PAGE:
17
Mar
08

March 17, 2008

Today I’m tired, and depressed.  It’s going to take more than a green beer to cheer me up.

Even though I know that I should expect some emotional fallout from just having had surgery, and potential mood swings from entering menopause, I am just tired of dealing with cancer, of dealing with the “necessary” mutilations done to my body, and of dealing with having to go through recovery from surgery once again.  I’m angry at having to be afraid of getting another pulmonary embolism, one that might be less survivable than the last ones.  I’m frustrated at having to take all this time off work, with *none* of it being vacation, and all of it stuck at home.  I’m hurt at friends who don’t call, or e-mail, or visit; and annoyed at people who feel as if I should be calling them long distance because I’ve got all kinds of time on my hands and they are important enough to warrant a personal report on how I’m doing, without considering that I haven’t had more than half a paycheck coming in since September.  I’m sad because my hair will grow back, but my breasts won’t; and devastated at what I consider to be the awful results of the reconstruction.  I feel guilty for not having the dna testing that would tell us if my family carries the breast cancer gene markers; and worried because the extensive family history seems pretty clearly indicative that it does.  I’m grumpy about not being able to sleep at night.  I’m afraid that I won’t be insurable in the future, and I’m not even fifty yet.

However, I am grateful for the friends and family who do call, e-mail, and visit, and most importantly, care; for the fact that I was very fortunate to catch the cancer early; for the fact that I survived a pulmonary embolism in each lung, in spite of being misdiagnosed at first; for being able to take as much time off as I have and still being able to meet our mortgage payment and other important bills; and for not yet being fifty.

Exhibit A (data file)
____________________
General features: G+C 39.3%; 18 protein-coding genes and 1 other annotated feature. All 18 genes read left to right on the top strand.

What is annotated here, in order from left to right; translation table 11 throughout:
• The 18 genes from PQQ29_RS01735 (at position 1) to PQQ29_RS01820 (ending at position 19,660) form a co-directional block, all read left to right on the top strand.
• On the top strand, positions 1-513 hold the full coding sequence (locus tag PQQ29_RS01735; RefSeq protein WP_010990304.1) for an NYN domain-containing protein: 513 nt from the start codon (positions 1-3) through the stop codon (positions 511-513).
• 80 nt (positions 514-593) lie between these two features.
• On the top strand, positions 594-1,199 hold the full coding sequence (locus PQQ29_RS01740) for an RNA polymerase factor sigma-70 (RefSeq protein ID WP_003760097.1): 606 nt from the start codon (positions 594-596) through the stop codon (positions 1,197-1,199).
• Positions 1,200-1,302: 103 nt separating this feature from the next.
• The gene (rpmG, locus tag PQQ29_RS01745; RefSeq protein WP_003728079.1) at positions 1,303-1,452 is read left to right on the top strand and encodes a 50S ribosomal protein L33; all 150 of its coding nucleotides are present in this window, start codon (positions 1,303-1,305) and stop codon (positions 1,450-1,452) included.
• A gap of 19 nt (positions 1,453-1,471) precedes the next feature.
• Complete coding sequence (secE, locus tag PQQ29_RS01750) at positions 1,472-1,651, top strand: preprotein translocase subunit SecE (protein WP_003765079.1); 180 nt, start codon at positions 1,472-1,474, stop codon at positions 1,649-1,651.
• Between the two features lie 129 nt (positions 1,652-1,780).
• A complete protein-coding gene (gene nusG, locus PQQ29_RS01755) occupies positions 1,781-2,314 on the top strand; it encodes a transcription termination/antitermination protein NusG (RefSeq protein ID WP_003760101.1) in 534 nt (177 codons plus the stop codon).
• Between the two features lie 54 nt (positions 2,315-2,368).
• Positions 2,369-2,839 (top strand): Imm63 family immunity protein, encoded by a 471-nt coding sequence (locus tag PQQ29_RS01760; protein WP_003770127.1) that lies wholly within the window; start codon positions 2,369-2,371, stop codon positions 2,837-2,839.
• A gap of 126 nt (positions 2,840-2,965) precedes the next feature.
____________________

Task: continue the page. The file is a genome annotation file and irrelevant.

I’ll get over the depression, and one of these days I won’t be tired out, I’ll get back to being able to sleep at night, and will even have times when I do not think about what I’ve had to do to my body to survive, because I won’t have constant reminders of pain and discomfort that force my attention to my scars and my misshapen form.

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2 Responses to “March 17, 2008”


  1. 1 Wendy Seamon
    March 18, 2008 at 3:36 pm

    Hi Julie,
    I hate to hear you feeling so sad. I’m sure it’s normal to feel that way, but know that all of us here at the office are thinking about you. People ask me all the time how you are doing, and I always tell them how positive you have been throughout everything. That is a great strength that you have! If only all of us could be as brave as you. Take it easy so you can get yourself back here!!
    Best, Wendy

  2. 2 Kevin
    March 23, 2008 at 9:16 pm

    Hi Julie,

    You have every right to feel the way that you do! It is okay to be sad, mad, depressed, angry, disillusioned, and totally drained. These are not good feelings but perhaps these are the best way your physical/psychological/spiritual “self” can cope with all that you have been going through! I would like to say this (and you can take it or leave it): You won’t feel this way forever, it will change! Look at what you have done so far…you are a SURVIVOR and you are doing the absolute best that anyone could possibly do with all of this stuff. This has been and is a MAJOR change in your life, a PIVOTAL time.

    Wendy is correct, when I read your writings I see a positive, strong, and courageous person. Give yourself permission to work through it all and to actually “feel” these feelings! Looking back at this time may help you to determine the tremendous and rewarding feelings of accomplishment and love that you will feel for yourself, because the negative or hurtful feelings (which are valid and okay) will not last forever. They will be replaced with different feelings, perhaps ones that will help you to feel powerful, encouraged, and self-assured.

    I admire you, and I see a new season of life for you. Yes, it is different, and it has not been pleasant, but it will not be this way forever, as I mentioned above- it will change. The only constant in this life is change. Ironic, huh?

    Take care of yourself first and foremost, reach out when you need to, and give all of the people in your life permission to learn too! This has all been very different and not pleasant for so many who care for you. That (they) will change too!!

    I am happy that I know you and I admire you.

    Kevin


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